Thursday, November 19, 2009

POKEWEED!


Today I am going to tell you about a plant that is POISONOUS to all mammals, including cows, horses, dogs, and humans.  It is called pokeweed, and it grows in lots of places all around the world, including in people's back yards.  The fancy, scientific name for pokeweed is Phytolacca.  But people who aren't scientists have a whole bunch of other names for it, such as poke, pokebush, pokeberry, pokeroot, polk salad, polk sallet, inkberry, or ombú.  That last name is what they call pokeweed in Argentina, where it grows really big, like a tree.


But even here in America, pokeweed can get very, very tall, like 10 feet or even more, which is taller than most basketball players.  Pokeweed has flowers that are sort of white, and after it blooms, it has purple berries.  Birds like to eat the berries, and they don't get sick because the berries are not poisonous to birds.  After the birds eat the berries, they fly off somewhere and poop out the seeds, and that's how you might end up with pokeweed growing in your yard.



Some people eat pokeweed, even though it is POISONOUS.  A lot of these people live in the south part of the country.  They pick the pokeweed in the spring, when it is very young, and then they boil it three times.  This is supposed to make the pokeweed not be poisonous anymore, but some doctors think that it is still bad for you to eat it.  Some people have even died after eating pokeweed, so I recommend that you find something else to eat, like maybe spinach.


Pokeweed can be used to help cure people if they are sick.  You can use it on the outside of your body, like for acne or for a rash.  Or you can use it inside your body for things like tonsilitis or arthritis.  But if you don't know what you are doing, you should not use pokeweed as a medicine because, like I said before, it is POISONOUS!


You may be wondering where pokeweed got its name.  I thought maybe it had something to do with poking something or somebody, but I was wrong.  It turns out that the name comes from the word poughkone, which was what the Algonquians called the plant.  Lots of American Indian tribes used pokeweed as a medicine, and they also made red ink out of it, which they used to decorate their horses.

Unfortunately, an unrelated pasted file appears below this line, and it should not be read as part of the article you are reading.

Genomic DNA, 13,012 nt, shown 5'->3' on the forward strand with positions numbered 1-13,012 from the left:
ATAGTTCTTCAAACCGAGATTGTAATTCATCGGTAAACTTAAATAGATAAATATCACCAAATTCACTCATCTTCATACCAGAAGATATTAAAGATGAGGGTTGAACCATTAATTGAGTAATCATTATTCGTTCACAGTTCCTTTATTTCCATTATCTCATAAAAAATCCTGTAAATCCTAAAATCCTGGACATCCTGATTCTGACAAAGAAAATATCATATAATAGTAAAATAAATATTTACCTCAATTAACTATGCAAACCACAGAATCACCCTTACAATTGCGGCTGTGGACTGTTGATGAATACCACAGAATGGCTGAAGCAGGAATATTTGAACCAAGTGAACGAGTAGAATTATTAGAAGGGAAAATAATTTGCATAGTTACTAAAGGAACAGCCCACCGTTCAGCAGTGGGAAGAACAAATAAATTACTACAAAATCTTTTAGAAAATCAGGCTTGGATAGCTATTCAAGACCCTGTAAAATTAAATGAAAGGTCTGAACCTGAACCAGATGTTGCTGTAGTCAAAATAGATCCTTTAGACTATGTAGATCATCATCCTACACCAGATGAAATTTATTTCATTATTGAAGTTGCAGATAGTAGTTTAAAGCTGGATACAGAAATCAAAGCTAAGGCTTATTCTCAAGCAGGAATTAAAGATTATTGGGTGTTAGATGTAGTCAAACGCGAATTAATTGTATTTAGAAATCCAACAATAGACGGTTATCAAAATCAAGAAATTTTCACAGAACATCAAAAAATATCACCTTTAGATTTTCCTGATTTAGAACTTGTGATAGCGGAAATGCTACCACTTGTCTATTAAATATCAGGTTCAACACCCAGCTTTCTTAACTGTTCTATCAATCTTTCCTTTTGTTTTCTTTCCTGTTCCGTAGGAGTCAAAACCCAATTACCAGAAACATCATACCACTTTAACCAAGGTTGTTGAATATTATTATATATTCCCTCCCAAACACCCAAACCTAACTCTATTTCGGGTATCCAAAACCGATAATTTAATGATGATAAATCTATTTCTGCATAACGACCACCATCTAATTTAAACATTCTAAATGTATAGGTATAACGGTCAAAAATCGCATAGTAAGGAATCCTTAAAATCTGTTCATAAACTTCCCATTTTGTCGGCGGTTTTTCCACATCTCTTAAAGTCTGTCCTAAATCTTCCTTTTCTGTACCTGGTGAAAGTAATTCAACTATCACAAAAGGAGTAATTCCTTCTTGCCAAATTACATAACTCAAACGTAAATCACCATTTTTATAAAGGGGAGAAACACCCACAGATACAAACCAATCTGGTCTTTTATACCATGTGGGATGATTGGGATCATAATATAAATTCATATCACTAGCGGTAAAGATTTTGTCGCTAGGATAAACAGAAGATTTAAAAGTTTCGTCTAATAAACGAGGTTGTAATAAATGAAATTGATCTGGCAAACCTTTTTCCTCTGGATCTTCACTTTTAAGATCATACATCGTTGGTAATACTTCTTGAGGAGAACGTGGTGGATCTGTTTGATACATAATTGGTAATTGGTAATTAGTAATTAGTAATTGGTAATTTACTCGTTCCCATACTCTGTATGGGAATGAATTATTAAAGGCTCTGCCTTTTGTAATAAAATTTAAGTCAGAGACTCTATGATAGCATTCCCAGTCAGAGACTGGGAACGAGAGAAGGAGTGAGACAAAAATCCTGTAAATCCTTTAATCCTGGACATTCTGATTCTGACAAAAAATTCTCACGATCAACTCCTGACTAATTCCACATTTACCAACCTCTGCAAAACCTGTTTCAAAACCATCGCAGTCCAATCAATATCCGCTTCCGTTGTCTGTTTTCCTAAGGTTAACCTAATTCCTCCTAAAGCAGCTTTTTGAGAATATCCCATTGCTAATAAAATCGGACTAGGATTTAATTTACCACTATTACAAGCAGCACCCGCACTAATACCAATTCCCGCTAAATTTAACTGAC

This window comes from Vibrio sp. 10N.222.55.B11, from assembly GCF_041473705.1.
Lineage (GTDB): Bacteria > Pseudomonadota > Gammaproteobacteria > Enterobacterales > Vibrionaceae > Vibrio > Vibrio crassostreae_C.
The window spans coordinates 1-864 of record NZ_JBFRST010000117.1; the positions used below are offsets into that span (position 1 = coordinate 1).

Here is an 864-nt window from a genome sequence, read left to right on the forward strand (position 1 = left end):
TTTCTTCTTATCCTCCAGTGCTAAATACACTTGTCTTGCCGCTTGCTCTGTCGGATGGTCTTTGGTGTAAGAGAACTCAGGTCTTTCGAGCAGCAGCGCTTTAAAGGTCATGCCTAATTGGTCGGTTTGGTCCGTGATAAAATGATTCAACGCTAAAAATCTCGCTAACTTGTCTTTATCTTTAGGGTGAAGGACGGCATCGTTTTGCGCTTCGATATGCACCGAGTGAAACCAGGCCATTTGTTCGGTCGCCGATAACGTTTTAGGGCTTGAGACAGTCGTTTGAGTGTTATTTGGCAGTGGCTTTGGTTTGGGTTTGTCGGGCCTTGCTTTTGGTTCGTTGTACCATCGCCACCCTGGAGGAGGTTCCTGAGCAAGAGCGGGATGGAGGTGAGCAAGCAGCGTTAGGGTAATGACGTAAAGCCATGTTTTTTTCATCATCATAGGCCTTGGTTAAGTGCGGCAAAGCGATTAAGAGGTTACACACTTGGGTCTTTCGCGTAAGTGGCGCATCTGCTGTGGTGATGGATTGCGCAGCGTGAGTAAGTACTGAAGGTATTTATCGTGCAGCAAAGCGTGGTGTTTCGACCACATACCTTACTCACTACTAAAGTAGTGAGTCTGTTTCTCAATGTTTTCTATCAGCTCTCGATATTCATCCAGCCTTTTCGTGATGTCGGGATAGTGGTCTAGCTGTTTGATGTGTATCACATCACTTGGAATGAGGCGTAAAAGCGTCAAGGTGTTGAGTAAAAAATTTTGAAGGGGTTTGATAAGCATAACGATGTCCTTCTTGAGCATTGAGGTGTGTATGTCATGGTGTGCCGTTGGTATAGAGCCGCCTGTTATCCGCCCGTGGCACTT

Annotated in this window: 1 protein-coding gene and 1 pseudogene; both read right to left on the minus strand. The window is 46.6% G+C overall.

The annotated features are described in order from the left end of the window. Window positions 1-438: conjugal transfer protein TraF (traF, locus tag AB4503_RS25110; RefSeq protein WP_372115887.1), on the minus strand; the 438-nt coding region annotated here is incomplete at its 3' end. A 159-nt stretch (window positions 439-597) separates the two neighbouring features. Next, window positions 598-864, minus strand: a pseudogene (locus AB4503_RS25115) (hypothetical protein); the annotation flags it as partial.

White people made ink out of pokeberry juice, too, which is why they sometimes called the plant inkberry.  Did you know that the Declaration of Independence was written with fermented pokeberry juice?  I learned this interesting fact while I was doing my in-depth research on Wikipedia.  Also I found out that a lot of soldiers during the Civil War used pokeberry ink to write letters home.



So anyway, I guess that's about all I have to say about pokeweed, except I will mention that there was a song written about it called "Poke Salad Annie."  The man who wrote this song was named Tony Joe White.  And Elvis Presley also sang this song.  It's about a woman who was meaner than an alligator, and every day she picked pokeweed and ate it.  Or something like that.


But my main advice about pokeweed is DON'T EAT IT!  But if you want to make ink out of it, that's okay.  



3 comments:

  1. Hello. Just a quick note to say that I was finally able to make it up the 13 steps from my living room to the computer room. Enjoyed today's column, but haven't read the others...but plan to do so when I'm NOT so darn tired of climbing the steps. Take care, tell your mom hello.
    Love, AP

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  2. Dear Aunt Patty,
    I am so glad you were able to make your new hip go up the stairs to your computer! I was worried about you, but now I know that you are getting better. We also have 13 steps to go up to get to our computer. When I had my knee surgery, I couldn't go up the steps, so Mom had to carry me. Maybe your mom can carry you upstairs, too!
    Bye now!
    Piper

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